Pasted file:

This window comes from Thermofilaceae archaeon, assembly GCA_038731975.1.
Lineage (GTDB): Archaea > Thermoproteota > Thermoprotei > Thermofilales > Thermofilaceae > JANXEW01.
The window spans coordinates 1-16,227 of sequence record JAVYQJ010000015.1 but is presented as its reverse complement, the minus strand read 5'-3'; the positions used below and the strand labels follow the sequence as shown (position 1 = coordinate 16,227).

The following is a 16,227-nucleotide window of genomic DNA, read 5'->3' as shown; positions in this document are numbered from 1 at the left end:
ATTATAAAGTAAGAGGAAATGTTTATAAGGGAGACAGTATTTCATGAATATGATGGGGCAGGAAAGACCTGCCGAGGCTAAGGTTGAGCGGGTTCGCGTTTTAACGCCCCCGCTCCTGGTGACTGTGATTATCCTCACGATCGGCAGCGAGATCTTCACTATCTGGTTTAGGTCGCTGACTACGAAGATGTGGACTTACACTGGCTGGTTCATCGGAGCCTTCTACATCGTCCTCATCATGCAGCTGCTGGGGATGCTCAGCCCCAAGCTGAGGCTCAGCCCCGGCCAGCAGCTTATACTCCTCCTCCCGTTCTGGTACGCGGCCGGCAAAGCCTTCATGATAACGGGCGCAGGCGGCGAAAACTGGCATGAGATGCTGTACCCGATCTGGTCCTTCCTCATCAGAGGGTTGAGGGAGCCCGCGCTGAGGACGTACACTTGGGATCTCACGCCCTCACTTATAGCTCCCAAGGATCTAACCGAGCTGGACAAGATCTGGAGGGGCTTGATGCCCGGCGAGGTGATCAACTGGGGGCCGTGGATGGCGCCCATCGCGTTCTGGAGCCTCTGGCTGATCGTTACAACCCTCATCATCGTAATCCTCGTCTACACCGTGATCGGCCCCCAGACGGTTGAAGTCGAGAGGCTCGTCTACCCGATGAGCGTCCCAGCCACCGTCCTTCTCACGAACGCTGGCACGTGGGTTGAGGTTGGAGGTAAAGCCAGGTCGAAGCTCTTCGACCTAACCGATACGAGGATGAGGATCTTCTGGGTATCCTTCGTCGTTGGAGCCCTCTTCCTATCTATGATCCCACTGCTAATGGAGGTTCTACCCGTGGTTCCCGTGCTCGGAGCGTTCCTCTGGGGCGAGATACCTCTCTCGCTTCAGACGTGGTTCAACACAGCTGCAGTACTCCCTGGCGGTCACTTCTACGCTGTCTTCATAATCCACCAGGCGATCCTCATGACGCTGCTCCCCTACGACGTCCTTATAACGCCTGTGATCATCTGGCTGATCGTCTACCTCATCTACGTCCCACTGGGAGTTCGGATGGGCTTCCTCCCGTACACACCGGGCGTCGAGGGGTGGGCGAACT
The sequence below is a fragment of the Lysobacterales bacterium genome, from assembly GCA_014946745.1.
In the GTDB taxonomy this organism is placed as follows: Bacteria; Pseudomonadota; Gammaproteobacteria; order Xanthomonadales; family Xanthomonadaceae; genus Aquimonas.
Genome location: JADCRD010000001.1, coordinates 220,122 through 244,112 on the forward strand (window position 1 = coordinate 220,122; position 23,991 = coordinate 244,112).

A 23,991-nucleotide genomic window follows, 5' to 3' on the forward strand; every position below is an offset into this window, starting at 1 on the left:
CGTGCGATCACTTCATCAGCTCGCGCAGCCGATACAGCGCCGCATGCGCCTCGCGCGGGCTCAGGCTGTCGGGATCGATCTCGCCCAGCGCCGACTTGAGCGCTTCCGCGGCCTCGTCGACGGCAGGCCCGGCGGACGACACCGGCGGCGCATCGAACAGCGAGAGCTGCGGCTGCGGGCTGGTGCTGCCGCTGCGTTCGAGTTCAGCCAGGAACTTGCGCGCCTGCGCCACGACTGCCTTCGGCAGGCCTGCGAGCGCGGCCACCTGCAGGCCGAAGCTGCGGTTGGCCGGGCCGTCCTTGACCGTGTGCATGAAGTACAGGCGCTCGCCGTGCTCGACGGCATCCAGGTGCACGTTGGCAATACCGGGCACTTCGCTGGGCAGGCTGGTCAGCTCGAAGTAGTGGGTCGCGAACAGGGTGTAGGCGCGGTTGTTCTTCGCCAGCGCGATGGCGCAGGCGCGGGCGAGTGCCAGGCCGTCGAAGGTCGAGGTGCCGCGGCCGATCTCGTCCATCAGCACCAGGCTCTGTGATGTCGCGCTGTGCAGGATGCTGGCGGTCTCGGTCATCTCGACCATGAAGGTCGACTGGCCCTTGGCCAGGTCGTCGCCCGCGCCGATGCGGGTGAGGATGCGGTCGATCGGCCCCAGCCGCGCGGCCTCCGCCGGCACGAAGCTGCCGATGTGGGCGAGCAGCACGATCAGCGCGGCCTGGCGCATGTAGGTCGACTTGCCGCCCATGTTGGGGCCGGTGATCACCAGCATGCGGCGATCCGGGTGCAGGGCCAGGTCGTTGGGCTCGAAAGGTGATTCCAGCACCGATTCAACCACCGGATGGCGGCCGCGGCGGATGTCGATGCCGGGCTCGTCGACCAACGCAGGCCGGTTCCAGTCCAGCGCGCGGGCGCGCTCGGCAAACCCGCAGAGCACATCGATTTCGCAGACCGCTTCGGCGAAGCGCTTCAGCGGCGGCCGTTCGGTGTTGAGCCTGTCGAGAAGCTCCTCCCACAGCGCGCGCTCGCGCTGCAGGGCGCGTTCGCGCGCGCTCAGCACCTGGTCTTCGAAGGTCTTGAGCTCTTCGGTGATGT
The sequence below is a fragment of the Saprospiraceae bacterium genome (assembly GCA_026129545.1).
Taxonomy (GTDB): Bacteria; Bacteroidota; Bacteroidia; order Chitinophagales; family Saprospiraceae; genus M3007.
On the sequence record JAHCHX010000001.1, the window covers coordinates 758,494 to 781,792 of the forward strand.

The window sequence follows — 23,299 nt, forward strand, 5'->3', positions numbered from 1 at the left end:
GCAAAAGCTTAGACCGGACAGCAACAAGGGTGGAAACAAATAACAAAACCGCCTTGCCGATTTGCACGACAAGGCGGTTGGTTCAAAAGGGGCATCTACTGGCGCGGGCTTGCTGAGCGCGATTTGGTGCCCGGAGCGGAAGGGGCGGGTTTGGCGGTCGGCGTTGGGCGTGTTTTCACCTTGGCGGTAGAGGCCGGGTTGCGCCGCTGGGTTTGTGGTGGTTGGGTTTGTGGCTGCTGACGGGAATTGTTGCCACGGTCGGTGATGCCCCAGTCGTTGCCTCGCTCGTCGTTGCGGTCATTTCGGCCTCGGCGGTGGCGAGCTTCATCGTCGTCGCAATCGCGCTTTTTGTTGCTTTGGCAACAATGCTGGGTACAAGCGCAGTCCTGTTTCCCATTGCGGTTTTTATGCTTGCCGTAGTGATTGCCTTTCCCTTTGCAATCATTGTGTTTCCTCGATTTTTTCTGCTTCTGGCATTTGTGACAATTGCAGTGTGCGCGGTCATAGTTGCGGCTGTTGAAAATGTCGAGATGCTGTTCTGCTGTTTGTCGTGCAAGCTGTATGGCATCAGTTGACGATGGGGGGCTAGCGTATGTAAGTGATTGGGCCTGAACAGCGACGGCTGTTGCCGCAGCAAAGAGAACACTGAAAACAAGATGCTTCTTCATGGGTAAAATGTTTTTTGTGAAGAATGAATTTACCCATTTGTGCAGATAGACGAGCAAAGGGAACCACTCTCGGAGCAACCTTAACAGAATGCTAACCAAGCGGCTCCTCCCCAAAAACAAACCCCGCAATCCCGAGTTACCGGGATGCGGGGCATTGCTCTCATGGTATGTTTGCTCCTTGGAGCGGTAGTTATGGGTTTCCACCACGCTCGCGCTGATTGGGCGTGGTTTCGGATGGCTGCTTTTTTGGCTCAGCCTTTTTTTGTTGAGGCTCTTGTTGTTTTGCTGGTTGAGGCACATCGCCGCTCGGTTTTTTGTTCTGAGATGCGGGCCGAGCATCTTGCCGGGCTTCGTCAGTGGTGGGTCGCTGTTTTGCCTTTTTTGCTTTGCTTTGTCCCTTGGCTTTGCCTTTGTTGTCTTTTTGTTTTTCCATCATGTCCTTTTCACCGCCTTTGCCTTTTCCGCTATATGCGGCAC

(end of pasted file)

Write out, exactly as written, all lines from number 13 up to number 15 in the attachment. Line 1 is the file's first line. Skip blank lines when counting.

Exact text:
On the sequence record JAHCHX010000001.1, the window covers coordinates 758,494 to 781,792 of the forward strand.

The window sequence follows — 23,299 nt, forward strand, 5'->3', positions numbered from 1 at the left end:
GCAAAAGCTTAGACCGGACAGCAACAAGGGTGGAAACAAATAACAAAACCGCCTTGCCGATTTGCACGACAAGGCGGTTGGTTCAAAAGGGGCATCTACTGGCGCGGGCTTGCTGAGCGCGATTTGGTGCCCGGAGCGGAAGGGGCGGGTTTGGCGGTCGGCGTTGGGCGTGTTTTCACCTTGGCGGTAGAGGCCGGGTTGCGCCGCTGGGTTTGTGGTGGTTGGGTTTGTGGCTGCTGACGGGAATTGTTGCCACGGTCGGTGATGCCCCAGTCGTTGCCTCGCTCGTCGTTGCGGTCATTTCGGCCTCGGCGGTGGCGAGCTTCATCGTCGTCGCAATCGCGCTTTTTGTTGCTTTGGCAACAATGCTGGGTACAAGCGCAGTCCTGTTTCCCATTGCGGTTTTTATGCTTGCCGTAGTGATTGCCTTTCCCTTTGCAATCATTGTGTTTCCTCGATTTTTTCTGCTTCTGGCATTTGTGACAATTGCAGTGTGCGCGGTCATAGTTGCGGCTGTTGAAAATGTCGAGATGCTGTTCTGCTGTTTGTCGTGCAAGCTGTATGGCATCAGTTGACGATGGGGGGCTAGCGTATGTAAGTGATTGGGCCTGAACAGCGACGGCTGTTGCCGCAGCAAAGAGAACACTGAAAACAAGATGCTTCTTCATGGGTAAAATGTTTTTTGTGAAGAATGAATTTACCCATTTGTGCAGATAGACGAGCAAAGGGAACCACTCTCGGAGCAACCTTAACAGAATGCTAACCAAGCGGCTCCTCCCCAAAAACAAACCCCGCAATCCCGAGTTACCGGGATGCGGGGCATTGCTCTCATGGTATGTTTGCTCCTTGGAGCGGTAGTTATGGGTTTCCACCACGCTCGCGCTGATTGGGCGTGGTTTCGGATGGCTGCTTTTTTGGCTCAGCCTTTTTTTGTTGAGGCTCTTGTTGTTTTGCTGGTTGAGGCACATCGCCGCTCGGTTTTTTGTTCTGAGATGCGGGCCGAGCATCTTGCCGGGCTTCGTCAGTGGTGGGTCGCTGTTTTGCCTTTTTTGCTTTGCTTTGTCCCTTGGCTTTGCCTTTGTTGTCTTTTTGTTTTTCCATCATGTCCTTTTCACCGCCTTTGCCTTTTCCGCTATATGCGGCAC